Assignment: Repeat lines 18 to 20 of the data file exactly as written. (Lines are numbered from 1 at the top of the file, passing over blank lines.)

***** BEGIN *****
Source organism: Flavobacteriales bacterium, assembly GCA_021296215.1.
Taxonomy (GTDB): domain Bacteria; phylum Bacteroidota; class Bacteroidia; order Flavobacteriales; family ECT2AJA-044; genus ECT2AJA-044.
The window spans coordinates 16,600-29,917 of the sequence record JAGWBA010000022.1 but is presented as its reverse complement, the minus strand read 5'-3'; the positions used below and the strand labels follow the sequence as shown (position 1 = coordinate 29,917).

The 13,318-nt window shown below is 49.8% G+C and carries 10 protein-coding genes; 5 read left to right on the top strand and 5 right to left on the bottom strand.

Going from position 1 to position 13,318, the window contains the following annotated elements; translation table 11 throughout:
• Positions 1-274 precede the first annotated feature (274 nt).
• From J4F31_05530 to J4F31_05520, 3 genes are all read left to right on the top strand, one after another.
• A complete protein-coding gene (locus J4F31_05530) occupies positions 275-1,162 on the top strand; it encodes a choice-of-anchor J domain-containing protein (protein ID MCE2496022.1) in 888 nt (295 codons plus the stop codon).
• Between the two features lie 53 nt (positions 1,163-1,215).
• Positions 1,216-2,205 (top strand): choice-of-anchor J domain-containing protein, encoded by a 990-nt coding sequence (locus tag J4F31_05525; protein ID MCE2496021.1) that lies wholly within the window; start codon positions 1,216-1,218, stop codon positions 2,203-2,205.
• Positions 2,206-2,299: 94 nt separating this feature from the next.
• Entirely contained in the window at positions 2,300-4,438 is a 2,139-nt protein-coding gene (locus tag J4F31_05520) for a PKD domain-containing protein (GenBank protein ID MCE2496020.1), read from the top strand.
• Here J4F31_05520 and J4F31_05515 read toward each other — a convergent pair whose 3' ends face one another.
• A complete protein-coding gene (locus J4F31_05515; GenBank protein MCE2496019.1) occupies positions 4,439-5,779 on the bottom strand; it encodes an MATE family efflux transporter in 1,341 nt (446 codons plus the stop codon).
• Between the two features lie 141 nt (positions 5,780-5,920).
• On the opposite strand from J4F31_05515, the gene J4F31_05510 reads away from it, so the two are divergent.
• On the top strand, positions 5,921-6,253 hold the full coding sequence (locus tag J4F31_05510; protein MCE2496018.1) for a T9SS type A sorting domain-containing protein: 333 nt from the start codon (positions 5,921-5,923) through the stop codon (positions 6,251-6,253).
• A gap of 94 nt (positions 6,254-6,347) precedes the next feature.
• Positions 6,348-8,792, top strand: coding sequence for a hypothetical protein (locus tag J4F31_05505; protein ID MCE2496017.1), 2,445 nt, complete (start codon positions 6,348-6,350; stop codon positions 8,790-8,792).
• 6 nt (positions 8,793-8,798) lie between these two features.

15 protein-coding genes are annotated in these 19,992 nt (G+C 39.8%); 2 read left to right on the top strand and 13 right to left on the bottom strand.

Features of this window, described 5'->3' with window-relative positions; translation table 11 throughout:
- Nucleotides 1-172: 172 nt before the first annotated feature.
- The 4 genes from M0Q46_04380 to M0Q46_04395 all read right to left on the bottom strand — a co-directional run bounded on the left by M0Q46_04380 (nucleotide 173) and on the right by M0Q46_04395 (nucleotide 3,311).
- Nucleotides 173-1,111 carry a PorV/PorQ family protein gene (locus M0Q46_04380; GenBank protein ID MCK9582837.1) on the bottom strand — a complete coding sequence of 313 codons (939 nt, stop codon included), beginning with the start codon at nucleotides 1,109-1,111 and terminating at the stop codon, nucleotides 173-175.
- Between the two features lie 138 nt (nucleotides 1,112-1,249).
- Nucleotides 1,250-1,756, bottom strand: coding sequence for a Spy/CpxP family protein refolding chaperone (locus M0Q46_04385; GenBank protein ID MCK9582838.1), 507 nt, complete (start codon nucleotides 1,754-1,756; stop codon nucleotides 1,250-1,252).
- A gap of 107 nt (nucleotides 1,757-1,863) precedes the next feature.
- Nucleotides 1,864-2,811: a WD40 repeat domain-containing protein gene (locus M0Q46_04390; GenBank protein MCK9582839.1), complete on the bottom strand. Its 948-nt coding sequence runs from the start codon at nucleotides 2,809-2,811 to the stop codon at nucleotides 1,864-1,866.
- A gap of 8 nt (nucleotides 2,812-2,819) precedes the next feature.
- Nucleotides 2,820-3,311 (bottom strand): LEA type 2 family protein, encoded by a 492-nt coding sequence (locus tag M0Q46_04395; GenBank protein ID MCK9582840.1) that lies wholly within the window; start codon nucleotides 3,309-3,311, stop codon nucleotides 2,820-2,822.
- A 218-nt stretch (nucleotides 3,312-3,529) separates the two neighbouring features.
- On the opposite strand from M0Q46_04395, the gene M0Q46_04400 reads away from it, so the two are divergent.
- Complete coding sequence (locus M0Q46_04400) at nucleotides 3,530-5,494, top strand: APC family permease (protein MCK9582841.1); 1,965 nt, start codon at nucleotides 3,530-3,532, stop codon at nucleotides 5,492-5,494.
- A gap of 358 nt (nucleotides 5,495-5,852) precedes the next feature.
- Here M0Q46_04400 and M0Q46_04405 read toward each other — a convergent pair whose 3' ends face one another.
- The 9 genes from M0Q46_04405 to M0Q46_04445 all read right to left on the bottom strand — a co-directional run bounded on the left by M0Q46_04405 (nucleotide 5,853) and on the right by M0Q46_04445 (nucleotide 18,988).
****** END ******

• A gap of 94 nt (positions 6,254-6,347) precedes the next feature.
• Positions 6,348-8,792, top strand: coding sequence for a hypothetical protein (locus tag J4F31_05505; protein ID MCE2496017.1), 2,445 nt, complete (start codon positions 6,348-6,350; stop codon positions 8,790-8,792).
• 6 nt (positions 8,793-8,798) lie between these two features.